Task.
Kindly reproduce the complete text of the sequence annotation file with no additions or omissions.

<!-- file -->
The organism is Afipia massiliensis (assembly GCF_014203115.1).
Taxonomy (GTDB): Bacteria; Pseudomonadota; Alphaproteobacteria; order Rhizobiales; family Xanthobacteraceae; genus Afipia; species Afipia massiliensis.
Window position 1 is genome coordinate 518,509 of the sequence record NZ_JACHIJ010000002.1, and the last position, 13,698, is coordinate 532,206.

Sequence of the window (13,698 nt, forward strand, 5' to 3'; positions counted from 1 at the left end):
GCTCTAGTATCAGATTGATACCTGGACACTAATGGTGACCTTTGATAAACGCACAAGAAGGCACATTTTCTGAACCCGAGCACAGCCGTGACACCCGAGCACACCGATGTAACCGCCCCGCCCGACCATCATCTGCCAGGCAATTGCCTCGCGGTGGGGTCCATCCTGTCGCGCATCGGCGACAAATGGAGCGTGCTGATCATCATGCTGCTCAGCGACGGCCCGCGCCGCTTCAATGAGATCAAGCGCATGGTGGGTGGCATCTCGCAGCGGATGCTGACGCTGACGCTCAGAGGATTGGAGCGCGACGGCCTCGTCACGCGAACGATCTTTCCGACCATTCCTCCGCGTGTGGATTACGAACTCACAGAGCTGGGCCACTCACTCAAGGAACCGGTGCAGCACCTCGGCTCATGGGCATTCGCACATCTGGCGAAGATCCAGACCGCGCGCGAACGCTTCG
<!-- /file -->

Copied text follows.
The organism is Afipia massiliensis (assembly GCF_014203115.1).
Taxonomy (GTDB): Bacteria; Pseudomonadota; Alphaproteobacteria; order Rhizobiales; family Xanthobacteraceae; genus Afipia; species Afipia massiliensis.
Window position 1 is genome coordinate 518,509 of the sequence record NZ_JACHIJ010000002.1, and the last position, 13,698, is coordinate 532,206.

Sequence of the window (13,698 nt, forward strand, 5' to 3'; positions counted from 1 at the left end):
GCTCTAGTATCAGATTGATACCTGGACACTAATGGTGACCTTTGATAAACGCACAAGAAGGCACATTTTCTGAACCCGAGCACAGCCGTGACACCCGAGCACACCGATGTAACCGCCCCGCCCGACCATCATCTGCCAGGCAATTGCCTCGCGGTGGGGTCCATCCTGTCGCGCATCGGCGACAAATGGAGCGTGCTGATCATCATGCTGCTCAGCGACGGCCCGCGCCGCTTCAATGAGATCAAGCGCATGGTGGGTGGCATCTCGCAGCGGATGCTGACGCTGACGCTCAGAGGATTGGAGCGCGACGGCCTCGTCACGCGAACGATCTTTCCGACCATTCCTCCGCGTGTGGATTACGAACTCACAGAGCTGGGCCACTCACTCAAGGAACCGGTGCAGCACCTCGGCTCATGGGCATTCGCACATCTGGCGAAGATCCAGACCGCGCGCGAACGCTTCG